Open court

A welcome assertion of the value of freedom of the press has come from the US Supreme Court. In the case at issue, the court ruled that both the press and the public usually should be able to attend courtroom proceedings at which juries are chosen.

In writing the majority opinion Chief Justice Warren E. Burger strongly supported the First Amendment's constitutional guarantee of freedom of the press.

In recent years too often officials at various levels have attempted to infringe on this freedom, most dramatically in the US invasion of Grenada. First the press was not permitted to cover the invasion, then for several days it was restricted in where it could go on the island.

Press freedom exists to serve the citizenry, who need to know what is happening in all areas of government, including the courts. In his opinion, Chief Justice Burger wrote that openness in jury selection ''enhances both the basic fairness of the criminal trial and the appearance of fairness so essential to public confidence in the system.''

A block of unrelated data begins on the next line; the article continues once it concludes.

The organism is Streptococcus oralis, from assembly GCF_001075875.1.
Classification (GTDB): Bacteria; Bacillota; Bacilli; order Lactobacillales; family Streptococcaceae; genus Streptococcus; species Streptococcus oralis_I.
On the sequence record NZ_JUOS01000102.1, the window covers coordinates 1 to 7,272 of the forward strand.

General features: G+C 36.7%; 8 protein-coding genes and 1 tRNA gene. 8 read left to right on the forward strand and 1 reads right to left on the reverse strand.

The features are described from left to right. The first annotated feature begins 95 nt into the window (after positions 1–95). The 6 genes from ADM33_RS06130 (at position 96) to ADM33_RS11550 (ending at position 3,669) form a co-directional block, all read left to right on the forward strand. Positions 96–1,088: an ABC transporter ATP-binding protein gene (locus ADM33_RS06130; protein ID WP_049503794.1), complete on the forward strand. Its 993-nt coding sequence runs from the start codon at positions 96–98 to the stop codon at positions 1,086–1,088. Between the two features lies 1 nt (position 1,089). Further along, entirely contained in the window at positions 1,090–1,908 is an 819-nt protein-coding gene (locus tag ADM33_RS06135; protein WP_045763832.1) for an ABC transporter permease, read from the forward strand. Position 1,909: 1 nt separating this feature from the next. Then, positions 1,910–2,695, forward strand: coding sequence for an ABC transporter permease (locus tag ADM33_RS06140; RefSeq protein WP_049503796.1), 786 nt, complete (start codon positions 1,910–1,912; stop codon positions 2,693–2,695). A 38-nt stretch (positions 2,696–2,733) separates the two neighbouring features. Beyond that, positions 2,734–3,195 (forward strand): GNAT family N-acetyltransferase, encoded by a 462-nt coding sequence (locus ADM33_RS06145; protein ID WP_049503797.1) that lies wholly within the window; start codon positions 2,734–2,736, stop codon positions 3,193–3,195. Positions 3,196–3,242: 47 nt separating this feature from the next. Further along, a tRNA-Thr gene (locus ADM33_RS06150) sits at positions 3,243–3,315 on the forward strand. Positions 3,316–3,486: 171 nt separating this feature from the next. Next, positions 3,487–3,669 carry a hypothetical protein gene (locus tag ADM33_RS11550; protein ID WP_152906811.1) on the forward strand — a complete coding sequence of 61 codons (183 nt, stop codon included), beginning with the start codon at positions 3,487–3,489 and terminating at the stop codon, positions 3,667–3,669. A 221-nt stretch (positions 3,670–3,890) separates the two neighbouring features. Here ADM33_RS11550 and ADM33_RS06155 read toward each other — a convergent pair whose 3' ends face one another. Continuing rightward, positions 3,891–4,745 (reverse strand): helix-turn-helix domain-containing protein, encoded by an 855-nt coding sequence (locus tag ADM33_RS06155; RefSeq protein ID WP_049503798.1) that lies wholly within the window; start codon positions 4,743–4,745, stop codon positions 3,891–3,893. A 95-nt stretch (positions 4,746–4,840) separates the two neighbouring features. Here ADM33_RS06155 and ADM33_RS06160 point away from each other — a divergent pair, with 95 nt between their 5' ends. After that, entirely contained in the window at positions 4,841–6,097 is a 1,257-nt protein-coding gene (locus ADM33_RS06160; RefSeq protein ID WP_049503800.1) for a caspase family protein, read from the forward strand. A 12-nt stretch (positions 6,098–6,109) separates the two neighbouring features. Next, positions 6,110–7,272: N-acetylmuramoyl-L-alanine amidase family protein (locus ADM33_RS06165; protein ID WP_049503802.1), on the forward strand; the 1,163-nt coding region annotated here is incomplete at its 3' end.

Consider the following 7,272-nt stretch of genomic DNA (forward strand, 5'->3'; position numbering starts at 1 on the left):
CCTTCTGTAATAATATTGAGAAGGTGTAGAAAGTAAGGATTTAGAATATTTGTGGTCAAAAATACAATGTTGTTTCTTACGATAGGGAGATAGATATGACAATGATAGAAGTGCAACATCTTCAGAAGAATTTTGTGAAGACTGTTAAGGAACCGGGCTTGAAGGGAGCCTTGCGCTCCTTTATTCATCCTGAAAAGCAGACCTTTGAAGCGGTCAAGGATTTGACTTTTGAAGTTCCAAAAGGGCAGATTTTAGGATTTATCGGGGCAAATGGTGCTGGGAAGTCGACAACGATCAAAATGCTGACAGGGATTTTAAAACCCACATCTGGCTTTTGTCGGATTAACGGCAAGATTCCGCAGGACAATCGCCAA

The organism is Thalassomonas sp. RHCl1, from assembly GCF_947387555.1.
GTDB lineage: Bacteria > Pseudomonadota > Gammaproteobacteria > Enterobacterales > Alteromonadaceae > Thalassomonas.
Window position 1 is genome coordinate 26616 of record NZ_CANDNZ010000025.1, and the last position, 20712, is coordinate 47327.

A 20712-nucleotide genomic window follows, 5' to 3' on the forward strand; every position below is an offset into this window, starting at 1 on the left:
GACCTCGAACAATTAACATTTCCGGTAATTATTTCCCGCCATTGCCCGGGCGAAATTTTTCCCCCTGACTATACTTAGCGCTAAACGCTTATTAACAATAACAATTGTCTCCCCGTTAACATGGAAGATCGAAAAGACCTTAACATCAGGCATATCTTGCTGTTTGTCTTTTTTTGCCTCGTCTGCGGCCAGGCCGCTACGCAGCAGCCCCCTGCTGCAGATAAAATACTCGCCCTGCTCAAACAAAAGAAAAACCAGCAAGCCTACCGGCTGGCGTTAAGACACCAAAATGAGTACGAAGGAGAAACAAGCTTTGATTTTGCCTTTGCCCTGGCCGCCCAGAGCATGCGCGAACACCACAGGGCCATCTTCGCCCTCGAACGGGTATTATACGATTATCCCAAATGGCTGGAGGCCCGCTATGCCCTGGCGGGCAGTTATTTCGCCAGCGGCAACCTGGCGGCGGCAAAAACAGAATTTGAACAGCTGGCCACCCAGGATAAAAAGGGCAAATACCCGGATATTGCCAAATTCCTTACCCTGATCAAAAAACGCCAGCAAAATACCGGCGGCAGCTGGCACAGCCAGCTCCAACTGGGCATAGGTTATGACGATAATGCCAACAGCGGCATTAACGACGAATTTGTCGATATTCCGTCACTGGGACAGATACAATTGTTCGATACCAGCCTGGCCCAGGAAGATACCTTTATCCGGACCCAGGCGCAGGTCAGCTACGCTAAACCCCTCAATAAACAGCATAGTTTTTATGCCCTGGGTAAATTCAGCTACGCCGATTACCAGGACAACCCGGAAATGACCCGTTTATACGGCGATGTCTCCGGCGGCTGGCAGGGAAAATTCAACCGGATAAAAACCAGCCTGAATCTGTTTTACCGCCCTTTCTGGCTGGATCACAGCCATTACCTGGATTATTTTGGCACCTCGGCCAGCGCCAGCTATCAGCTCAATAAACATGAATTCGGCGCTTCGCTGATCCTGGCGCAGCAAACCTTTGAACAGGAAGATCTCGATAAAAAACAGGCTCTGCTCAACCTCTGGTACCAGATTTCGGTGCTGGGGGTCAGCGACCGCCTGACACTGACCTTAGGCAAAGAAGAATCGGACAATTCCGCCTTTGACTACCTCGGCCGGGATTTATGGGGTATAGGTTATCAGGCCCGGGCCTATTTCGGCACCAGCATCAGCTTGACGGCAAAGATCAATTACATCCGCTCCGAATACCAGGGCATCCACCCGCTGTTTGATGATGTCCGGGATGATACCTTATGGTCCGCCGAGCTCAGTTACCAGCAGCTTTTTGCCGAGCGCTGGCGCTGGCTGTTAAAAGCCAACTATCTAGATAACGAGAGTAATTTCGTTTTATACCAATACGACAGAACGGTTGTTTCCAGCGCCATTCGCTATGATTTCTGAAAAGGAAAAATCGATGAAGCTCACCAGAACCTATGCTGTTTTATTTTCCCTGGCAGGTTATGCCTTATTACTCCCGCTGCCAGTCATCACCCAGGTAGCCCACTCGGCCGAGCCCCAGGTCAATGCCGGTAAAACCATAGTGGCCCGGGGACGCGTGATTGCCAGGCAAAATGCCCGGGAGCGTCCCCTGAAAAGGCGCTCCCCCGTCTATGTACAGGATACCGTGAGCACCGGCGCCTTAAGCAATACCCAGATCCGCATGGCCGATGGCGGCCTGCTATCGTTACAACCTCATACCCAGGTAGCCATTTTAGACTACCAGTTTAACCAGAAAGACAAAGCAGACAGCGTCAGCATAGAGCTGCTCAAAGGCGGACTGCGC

With freedom comes responsibility. The press at all times should be responsible in its treatment of stories and people; sometimes individual journalists and their employers are not, as through sensationalism, and the public loses confidence - so difficult to win back - in the press generally: Recent polls indicate less than 15 percent of Americans have confidence in it.

A free and responsible press is vital to democracy. The Supreme Court ruling is one good move. Continued vigilance, including journalistic self-discipline, is also necessary.

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